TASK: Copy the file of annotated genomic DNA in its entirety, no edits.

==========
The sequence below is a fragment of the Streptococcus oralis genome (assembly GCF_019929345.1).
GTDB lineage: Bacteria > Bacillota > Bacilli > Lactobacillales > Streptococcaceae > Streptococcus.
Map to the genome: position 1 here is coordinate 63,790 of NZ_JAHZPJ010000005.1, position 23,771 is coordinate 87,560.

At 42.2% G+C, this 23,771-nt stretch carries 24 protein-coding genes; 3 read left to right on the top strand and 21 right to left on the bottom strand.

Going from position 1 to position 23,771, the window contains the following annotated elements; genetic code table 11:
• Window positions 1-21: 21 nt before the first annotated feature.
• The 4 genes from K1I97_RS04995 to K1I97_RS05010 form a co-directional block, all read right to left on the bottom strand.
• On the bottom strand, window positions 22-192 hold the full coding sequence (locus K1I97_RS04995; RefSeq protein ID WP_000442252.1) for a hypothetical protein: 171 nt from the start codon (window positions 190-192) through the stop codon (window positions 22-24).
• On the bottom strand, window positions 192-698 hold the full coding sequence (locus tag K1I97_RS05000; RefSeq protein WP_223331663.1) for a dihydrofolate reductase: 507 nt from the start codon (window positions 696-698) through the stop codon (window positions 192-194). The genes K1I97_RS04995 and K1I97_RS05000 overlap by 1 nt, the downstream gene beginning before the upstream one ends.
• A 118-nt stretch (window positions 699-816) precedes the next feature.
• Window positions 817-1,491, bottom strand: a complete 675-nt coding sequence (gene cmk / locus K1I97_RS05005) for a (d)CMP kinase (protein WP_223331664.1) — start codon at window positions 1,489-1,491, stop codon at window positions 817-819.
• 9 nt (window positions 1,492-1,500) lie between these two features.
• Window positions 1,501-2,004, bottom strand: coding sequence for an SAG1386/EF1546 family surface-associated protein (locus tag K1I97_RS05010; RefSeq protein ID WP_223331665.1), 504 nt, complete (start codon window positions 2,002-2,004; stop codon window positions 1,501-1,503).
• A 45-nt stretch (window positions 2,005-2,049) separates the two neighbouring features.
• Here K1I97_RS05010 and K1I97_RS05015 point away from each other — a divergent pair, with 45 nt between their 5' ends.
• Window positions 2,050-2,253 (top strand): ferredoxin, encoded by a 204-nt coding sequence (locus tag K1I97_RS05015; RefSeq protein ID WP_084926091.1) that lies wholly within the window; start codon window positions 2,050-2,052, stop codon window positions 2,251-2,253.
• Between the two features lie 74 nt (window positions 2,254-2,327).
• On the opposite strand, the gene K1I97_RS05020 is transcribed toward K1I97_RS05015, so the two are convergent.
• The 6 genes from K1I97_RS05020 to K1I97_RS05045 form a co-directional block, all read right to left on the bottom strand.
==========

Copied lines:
The sequence below is a fragment of the Streptococcus oralis genome (assembly GCF_019929345.1).
GTDB lineage: Bacteria > Bacillota > Bacilli > Lactobacillales > Streptococcaceae > Streptococcus.
Map to the genome: position 1 here is coordinate 63,790 of NZ_JAHZPJ010000005.1, position 23,771 is coordinate 87,560.

At 42.2% G+C, this 23,771-nt stretch carries 24 protein-coding genes; 3 read left to right on the top strand and 21 right to left on the bottom strand.

Going from position 1 to position 23,771, the window contains the following annotated elements; genetic code table 11:
• Window positions 1-21: 21 nt before the first annotated feature.
• The 4 genes from K1I97_RS04995 to K1I97_RS05010 form a co-directional block, all read right to left on the bottom strand.
• On the bottom strand, window positions 22-192 hold the full coding sequence (locus K1I97_RS04995; RefSeq protein ID WP_000442252.1) for a hypothetical protein: 171 nt from the start codon (window positions 190-192) through the stop codon (window positions 22-24).
• On the bottom strand, window positions 192-698 hold the full coding sequence (locus tag K1I97_RS05000; RefSeq protein WP_223331663.1) for a dihydrofolate reductase: 507 nt from the start codon (window positions 696-698) through the stop codon (window positions 192-194). The genes K1I97_RS04995 and K1I97_RS05000 overlap by 1 nt, the downstream gene beginning before the upstream one ends.
• A 118-nt stretch (window positions 699-816) precedes the next feature.
• Window positions 817-1,491, bottom strand: a complete 675-nt coding sequence (gene cmk / locus K1I97_RS05005) for a (d)CMP kinase (protein WP_223331664.1) — start codon at window positions 1,489-1,491, stop codon at window positions 817-819.
• 9 nt (window positions 1,492-1,500) lie between these two features.
• Window positions 1,501-2,004, bottom strand: coding sequence for an SAG1386/EF1546 family surface-associated protein (locus tag K1I97_RS05010; RefSeq protein ID WP_223331665.1), 504 nt, complete (start codon window positions 2,002-2,004; stop codon window positions 1,501-1,503).
• A 45-nt stretch (window positions 2,005-2,049) separates the two neighbouring features.
• Here K1I97_RS05010 and K1I97_RS05015 point away from each other — a divergent pair, with 45 nt between their 5' ends.
• Window positions 2,050-2,253 (top strand): ferredoxin, encoded by a 204-nt coding sequence (locus tag K1I97_RS05015; RefSeq protein ID WP_084926091.1) that lies wholly within the window; start codon window positions 2,050-2,052, stop codon window positions 2,251-2,253.
• Between the two features lie 74 nt (window positions 2,254-2,327).
• On the opposite strand, the gene K1I97_RS05020 is transcribed toward K1I97_RS05015, so the two are convergent.
• The 6 genes from K1I97_RS05020 to K1I97_RS05045 form a co-directional block, all read right to left on the bottom strand.